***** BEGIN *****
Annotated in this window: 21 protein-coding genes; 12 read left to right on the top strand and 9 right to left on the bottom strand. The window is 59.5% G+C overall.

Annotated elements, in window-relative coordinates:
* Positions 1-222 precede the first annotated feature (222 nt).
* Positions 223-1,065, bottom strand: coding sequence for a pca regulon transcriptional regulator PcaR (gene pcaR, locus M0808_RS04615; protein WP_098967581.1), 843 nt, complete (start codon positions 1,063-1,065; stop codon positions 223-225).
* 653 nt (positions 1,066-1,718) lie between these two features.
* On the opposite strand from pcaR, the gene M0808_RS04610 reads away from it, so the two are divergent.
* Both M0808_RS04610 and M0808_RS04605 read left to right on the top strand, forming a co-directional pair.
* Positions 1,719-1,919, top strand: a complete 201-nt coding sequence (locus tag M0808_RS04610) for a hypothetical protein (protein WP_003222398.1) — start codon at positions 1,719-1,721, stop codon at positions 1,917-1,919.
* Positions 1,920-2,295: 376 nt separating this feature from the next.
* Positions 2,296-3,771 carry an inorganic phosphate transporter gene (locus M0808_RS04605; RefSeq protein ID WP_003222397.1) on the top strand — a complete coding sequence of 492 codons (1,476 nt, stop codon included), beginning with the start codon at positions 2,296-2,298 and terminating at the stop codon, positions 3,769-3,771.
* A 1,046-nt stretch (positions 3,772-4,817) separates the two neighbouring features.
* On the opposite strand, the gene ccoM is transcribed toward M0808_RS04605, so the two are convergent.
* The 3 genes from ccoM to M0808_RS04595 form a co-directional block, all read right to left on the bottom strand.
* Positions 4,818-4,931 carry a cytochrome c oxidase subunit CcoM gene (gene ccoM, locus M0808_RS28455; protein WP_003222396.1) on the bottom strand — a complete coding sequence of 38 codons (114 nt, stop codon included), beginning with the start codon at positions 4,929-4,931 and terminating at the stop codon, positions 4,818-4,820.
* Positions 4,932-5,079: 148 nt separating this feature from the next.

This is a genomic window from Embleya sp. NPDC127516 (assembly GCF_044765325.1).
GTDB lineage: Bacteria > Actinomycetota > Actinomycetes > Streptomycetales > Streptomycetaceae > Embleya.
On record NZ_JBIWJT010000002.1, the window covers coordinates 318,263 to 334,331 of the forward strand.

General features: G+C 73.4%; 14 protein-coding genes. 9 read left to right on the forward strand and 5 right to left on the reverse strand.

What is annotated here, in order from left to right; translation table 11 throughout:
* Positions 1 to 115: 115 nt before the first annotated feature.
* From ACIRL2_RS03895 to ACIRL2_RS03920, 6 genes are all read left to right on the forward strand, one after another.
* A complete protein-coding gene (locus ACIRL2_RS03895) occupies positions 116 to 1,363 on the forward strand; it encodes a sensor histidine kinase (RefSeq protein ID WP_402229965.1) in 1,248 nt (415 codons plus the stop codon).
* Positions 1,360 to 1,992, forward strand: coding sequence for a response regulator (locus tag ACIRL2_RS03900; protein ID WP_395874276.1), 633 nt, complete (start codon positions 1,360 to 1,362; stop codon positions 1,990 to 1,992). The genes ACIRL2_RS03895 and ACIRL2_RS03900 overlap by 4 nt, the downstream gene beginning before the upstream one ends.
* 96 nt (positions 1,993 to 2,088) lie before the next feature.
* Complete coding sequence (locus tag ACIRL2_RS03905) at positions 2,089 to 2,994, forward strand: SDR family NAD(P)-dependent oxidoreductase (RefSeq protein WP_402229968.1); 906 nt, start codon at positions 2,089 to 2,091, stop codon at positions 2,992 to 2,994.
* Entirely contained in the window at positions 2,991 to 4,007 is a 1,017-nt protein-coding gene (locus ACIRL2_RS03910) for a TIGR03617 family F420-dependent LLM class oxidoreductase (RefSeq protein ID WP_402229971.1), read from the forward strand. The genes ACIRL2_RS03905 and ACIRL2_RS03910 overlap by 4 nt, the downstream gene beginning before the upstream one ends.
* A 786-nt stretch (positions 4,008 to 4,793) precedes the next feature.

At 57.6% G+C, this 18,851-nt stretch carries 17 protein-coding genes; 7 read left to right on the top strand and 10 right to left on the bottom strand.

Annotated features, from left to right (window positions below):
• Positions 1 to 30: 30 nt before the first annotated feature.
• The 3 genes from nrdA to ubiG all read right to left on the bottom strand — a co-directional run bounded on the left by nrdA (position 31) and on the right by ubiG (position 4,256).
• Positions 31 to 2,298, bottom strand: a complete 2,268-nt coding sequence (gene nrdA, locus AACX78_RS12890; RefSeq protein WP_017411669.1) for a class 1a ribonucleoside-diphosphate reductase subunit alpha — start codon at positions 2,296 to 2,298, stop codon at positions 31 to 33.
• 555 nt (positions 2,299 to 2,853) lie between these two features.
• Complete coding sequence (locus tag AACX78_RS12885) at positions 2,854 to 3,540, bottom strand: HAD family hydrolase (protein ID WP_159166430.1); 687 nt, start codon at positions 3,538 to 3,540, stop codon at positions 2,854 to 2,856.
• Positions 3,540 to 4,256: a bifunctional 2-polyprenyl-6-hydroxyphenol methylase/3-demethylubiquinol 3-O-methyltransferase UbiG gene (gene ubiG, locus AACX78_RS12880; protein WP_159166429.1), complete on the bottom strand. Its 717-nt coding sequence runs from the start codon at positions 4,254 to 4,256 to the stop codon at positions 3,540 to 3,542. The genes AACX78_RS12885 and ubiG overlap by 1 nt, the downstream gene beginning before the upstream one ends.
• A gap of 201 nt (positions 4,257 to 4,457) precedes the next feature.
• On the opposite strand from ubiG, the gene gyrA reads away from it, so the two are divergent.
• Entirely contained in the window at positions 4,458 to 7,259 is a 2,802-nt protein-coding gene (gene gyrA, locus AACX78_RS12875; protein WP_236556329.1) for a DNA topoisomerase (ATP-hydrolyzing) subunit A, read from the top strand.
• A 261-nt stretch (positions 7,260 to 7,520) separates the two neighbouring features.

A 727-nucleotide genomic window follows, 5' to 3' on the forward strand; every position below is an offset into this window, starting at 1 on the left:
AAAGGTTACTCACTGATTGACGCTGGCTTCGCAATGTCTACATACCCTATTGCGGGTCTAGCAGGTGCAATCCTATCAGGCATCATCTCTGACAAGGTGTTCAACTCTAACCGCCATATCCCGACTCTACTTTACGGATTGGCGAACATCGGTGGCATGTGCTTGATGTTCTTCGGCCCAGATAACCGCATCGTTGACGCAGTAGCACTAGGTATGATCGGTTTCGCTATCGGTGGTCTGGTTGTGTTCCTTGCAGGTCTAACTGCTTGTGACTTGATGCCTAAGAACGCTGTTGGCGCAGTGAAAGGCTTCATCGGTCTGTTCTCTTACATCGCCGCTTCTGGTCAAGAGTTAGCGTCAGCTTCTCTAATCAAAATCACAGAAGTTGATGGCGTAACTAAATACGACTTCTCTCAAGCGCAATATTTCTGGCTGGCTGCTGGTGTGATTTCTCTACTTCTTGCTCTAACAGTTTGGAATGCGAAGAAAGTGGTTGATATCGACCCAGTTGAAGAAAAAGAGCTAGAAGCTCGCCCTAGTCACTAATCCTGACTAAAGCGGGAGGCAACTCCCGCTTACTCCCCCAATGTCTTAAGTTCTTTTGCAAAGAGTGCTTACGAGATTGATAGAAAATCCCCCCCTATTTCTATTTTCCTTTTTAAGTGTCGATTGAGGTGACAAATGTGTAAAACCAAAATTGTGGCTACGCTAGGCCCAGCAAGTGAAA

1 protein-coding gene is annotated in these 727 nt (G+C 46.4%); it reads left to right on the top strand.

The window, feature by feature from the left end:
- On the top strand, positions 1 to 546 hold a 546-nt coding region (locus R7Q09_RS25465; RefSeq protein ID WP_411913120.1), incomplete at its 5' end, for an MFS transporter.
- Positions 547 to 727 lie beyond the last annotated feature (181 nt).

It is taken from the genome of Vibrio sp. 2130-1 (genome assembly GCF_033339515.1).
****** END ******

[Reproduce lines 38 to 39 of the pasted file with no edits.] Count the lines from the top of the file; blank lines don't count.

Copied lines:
• On the opposite strand from ubiG, the gene gyrA reads away from it, so the two are divergent.
• Entirely contained in the window at positions 4,458 to 7,259 is a 2,802-nt protein-coding gene (gene gyrA, locus AACX78_RS12875; protein WP_236556329.1) for a DNA topoisomerase (ATP-hydrolyzing) subunit A, read from the top strand.